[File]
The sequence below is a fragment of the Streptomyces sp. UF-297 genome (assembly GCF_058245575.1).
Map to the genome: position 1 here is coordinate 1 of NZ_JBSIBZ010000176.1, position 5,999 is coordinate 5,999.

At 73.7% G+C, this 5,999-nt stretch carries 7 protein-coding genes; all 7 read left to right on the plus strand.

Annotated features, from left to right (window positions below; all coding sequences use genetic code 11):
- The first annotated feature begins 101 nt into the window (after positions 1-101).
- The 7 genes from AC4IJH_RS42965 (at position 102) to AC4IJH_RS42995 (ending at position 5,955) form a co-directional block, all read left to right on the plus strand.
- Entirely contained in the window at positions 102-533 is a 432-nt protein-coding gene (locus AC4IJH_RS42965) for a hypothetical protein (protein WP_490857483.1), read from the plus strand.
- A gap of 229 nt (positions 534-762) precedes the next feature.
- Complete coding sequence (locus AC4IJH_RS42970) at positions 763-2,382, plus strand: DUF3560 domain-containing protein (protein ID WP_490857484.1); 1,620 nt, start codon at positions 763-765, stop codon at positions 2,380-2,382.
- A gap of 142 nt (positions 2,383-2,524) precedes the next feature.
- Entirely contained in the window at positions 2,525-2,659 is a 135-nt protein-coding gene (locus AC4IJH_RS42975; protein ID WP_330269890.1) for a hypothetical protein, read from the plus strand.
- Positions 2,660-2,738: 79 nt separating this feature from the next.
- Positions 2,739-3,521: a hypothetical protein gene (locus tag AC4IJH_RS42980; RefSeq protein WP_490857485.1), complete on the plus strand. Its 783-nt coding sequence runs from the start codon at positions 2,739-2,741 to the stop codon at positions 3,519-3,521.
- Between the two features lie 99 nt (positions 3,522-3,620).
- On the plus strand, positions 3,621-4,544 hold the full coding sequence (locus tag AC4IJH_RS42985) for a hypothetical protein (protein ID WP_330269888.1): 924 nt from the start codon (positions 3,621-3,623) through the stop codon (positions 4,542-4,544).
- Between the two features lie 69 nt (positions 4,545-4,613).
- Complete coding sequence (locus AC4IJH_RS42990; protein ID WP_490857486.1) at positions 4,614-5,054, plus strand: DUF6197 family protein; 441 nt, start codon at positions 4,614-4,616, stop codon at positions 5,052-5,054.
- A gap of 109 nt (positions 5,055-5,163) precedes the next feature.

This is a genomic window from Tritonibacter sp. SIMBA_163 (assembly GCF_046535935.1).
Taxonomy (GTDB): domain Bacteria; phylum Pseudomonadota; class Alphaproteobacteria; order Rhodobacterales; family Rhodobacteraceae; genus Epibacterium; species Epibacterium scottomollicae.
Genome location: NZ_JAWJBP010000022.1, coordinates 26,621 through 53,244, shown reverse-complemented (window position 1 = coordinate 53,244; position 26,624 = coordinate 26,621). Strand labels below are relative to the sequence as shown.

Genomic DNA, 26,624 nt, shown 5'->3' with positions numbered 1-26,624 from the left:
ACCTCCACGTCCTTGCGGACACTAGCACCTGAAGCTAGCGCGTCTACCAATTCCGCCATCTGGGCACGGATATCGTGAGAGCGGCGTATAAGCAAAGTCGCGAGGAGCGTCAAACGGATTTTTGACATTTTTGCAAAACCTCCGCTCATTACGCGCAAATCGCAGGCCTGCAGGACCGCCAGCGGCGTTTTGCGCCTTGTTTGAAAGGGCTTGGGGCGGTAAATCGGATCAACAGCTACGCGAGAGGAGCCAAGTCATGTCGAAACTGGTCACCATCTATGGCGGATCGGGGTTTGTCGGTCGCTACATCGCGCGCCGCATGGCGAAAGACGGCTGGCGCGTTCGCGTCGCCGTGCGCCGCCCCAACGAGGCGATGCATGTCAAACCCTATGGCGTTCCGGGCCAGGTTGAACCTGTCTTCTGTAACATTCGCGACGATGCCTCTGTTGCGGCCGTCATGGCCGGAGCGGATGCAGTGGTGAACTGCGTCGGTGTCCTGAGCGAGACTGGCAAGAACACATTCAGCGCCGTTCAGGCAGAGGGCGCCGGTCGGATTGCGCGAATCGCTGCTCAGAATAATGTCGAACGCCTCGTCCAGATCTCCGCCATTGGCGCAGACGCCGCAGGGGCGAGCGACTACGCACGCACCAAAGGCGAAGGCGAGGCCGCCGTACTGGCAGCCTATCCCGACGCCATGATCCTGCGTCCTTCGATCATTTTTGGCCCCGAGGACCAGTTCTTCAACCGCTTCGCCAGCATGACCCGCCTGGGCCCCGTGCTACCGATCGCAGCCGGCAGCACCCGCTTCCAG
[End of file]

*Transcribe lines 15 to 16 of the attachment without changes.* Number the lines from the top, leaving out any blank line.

- On the plus strand, positions 3,621-4,544 hold the full coding sequence (locus tag AC4IJH_RS42985) for a hypothetical protein (protein ID WP_330269888.1): 924 nt from the start codon (positions 3,621-3,623) through the stop codon (positions 4,542-4,544).
- Between the two features lie 69 nt (positions 4,545-4,613).